More than 200 activists came together on October 29th for the sold-out Strategies for Fighting Racism Conference. The Arab-Hebrew Theater in Old Jaffa was filled to capacity; registration to the event was closed the day before due to the overwhelming response. The event brought together activists to discuss, share, and learn about the ongoing struggle against racism in Israel, including strategies for combating it.
In recent years, Israel has seen a disturbing rise in incidents of racism as well as the passage of in racist legislation and racist rhetoric by public leaders. In response, SHATIL together with NIF, the Coalition against Racism in Israel, Achoti, the Mizrachi Democratic Rainbow, Mossawa Center, Tebeka, Morashtaynu and other partners organized the conference as a launching pad for a coordinated effort to fight this phenomenon.
In her opening remarks, SHATIL Director Ronit Heyd noted that a disturbing number of racist incidents in Israel today come from politicians who are also responsible for an increase in racist legislation in the Knesset. “SHATIL and other organizations are not afraid to stand up to this legislation,” she said. Nidal Othman, of the Coalition against Racism, said that “at the end of the day, it’s the government that is responsible [for racism in Israel] – it’s the government and the Knesset that we need to change and influence.”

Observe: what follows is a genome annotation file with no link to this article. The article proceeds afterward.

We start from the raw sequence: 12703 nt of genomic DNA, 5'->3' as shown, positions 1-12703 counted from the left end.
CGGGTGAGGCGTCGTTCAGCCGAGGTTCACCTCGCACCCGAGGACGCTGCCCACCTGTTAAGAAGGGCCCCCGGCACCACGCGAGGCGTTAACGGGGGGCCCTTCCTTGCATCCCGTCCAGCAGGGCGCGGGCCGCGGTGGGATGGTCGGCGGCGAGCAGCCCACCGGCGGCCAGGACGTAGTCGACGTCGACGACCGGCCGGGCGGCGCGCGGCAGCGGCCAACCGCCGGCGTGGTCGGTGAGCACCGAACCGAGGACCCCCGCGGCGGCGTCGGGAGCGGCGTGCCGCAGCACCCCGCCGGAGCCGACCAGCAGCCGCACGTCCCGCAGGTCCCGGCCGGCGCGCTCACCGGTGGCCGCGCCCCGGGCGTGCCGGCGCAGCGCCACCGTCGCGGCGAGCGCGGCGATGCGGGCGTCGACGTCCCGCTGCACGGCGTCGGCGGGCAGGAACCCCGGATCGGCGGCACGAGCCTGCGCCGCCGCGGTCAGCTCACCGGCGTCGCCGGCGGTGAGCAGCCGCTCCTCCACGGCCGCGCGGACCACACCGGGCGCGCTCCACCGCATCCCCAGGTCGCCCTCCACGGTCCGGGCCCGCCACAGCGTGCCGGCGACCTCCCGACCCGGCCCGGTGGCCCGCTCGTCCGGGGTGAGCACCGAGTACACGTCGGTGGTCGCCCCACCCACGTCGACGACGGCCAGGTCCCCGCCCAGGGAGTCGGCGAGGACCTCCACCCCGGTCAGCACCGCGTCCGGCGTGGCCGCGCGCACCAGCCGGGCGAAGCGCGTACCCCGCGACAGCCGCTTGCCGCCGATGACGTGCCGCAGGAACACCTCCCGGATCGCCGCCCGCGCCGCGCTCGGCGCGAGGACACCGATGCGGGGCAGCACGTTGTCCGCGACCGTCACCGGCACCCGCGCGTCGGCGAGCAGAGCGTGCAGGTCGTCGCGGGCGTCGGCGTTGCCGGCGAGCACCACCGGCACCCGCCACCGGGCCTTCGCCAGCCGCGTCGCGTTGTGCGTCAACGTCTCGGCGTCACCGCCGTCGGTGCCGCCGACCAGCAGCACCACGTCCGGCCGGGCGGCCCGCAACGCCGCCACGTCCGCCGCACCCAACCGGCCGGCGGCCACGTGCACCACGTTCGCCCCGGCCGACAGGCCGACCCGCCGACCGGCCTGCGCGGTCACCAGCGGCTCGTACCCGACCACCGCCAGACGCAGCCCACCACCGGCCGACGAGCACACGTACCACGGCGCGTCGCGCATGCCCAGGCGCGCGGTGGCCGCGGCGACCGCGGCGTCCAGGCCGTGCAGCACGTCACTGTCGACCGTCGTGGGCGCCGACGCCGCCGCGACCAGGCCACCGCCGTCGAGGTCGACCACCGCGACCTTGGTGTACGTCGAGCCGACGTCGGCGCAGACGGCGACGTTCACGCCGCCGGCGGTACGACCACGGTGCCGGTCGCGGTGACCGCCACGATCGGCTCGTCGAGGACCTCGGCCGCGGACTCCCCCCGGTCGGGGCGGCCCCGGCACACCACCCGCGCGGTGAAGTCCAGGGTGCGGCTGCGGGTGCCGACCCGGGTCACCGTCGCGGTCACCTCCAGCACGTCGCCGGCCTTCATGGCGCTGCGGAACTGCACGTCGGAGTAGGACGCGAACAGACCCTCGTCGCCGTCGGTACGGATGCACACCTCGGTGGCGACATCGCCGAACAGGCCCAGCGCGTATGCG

Dr. Werner Puschra, director of Friedrich-Ebert-Stiftung Israel, one of the conference’s sponsors, noted that “a shared society requires an inclusive national idea,” meaning that in order to have a truly pluralistic, shared society, its members must buy into the idea of inclusiveness. That is a goal for which the organizers and conference participants are striving.
Shutafut-Sharakah, a forum of civil society organizations promoting a shared society for Jews and Arabs in Israel, of which SHATIL is a member, used the conference to launch their interactive real-time mapping of racist incidents, including acts of violence and vandalism. On the organization’s Hebrew language Facebook page, Israelis can post information whenever they encounter racism in Israel, such as racist graffiti.
Speaking on behalf of the Russian community, Eddie Zhensker pointed out the irony that while “Israelis love Aliyah [immigration], they don’t always like the olim [immigrants]. “Zhensker was one of six speakers — members of Israel’s Mizrachi, Russian, Ethiopian, Arab, African refugee, and Haredi communities – who shared their personal experiences with racism in Ted-talk style talks. SHATIL-led pre-conference training for the speakers resulted in powerful and moving presentations.
“The walls we build to protect ourselves eventually become our prisons,” said New Israel Fund’s Pazit Adani, arguing that racism is a product of fear of the other. “The idea of combating racism in Israel is a relatively new one and developing the tools to fight it is still a work in progress.” Opportunities for activists to meet in forums like this are a step in the right direction.